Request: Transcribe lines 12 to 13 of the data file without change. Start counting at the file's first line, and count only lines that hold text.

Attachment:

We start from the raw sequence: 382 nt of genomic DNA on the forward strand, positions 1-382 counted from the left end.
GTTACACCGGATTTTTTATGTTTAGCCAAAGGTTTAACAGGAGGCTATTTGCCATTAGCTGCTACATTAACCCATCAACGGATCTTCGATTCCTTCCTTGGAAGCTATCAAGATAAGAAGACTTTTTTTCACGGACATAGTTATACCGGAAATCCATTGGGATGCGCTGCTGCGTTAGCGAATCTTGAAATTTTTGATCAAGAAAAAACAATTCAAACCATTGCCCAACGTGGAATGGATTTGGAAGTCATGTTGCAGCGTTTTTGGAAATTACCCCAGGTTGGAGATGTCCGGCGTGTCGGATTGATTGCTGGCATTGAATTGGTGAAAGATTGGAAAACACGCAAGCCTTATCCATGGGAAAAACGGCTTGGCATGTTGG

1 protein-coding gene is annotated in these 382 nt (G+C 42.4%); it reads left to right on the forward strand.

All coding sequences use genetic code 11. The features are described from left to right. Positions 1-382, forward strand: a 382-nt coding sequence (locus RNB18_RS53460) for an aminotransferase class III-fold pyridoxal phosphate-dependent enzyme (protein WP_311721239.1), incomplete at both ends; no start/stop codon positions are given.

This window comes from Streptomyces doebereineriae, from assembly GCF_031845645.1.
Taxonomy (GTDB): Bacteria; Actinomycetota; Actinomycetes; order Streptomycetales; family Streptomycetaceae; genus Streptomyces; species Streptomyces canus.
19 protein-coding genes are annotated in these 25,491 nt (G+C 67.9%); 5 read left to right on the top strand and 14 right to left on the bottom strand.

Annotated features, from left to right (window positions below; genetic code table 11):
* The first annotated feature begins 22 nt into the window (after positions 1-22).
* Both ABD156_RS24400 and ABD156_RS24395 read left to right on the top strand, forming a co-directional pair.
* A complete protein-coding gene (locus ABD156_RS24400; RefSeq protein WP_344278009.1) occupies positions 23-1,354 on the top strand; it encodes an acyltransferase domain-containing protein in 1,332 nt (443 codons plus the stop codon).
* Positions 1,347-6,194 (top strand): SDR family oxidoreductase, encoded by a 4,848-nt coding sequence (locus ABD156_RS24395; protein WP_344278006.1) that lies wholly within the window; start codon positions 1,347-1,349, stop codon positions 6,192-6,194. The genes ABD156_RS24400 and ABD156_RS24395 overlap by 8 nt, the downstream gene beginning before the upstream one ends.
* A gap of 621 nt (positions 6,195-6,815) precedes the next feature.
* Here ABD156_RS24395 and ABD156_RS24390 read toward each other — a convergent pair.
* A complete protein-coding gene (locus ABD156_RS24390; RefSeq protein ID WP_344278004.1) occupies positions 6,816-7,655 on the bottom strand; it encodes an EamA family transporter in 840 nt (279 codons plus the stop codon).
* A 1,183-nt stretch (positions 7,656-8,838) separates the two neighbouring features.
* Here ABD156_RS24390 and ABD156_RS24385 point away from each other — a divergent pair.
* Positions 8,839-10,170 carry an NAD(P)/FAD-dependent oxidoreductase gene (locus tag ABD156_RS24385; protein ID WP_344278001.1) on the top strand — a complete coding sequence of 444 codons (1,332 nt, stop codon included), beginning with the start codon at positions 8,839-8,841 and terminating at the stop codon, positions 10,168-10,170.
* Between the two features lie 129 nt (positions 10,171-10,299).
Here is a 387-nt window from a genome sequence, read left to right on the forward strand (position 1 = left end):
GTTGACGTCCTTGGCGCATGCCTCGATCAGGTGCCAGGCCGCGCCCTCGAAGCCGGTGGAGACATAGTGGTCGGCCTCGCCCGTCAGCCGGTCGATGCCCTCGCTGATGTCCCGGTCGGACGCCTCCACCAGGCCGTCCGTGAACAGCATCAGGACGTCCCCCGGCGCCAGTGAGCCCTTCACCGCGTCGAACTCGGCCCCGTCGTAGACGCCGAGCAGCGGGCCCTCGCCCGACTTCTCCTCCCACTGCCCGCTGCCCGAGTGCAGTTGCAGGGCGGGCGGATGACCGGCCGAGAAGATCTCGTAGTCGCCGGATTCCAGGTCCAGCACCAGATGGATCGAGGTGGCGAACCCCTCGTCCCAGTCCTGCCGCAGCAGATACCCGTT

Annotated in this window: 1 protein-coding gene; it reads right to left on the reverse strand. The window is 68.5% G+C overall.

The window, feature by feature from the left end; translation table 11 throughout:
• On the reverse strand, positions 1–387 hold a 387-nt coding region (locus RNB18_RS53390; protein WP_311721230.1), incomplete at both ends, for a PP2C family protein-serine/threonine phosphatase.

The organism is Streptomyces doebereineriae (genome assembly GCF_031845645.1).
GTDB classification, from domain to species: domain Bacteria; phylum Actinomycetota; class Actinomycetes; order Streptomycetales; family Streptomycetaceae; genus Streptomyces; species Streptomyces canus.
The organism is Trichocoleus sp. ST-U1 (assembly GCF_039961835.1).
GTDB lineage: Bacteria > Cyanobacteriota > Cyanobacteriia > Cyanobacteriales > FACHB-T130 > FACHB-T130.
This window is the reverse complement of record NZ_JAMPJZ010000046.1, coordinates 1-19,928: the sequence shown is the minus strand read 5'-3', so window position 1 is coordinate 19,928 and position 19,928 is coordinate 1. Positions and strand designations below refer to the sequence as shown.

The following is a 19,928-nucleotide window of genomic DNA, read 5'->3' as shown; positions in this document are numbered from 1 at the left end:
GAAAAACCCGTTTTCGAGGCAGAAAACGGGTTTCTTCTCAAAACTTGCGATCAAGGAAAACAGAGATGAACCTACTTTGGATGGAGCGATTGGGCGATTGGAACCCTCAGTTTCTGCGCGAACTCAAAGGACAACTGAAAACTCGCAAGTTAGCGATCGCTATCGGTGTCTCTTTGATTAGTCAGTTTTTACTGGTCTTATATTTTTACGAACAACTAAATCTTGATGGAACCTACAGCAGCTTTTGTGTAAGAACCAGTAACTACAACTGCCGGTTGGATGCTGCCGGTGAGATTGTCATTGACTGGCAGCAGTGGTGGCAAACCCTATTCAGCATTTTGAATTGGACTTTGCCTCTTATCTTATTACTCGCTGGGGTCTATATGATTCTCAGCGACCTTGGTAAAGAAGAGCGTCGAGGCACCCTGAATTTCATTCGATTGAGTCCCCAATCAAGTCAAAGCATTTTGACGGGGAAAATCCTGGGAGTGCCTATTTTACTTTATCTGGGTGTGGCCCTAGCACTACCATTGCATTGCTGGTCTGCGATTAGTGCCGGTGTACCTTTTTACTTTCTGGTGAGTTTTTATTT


* Positions 1,347-6,194 (top strand): SDR family oxidoreductase, encoded by a 4,848-nt coding sequence (locus ABD156_RS24395; protein WP_344278006.1) that lies wholly within the window; start codon positions 1,347-1,349, stop codon positions 6,192-6,194. The genes ABD156_RS24400 and ABD156_RS24395 overlap by 8 nt, the downstream gene beginning before the upstream one ends.
* A gap of 621 nt (positions 6,195-6,815) precedes the next feature.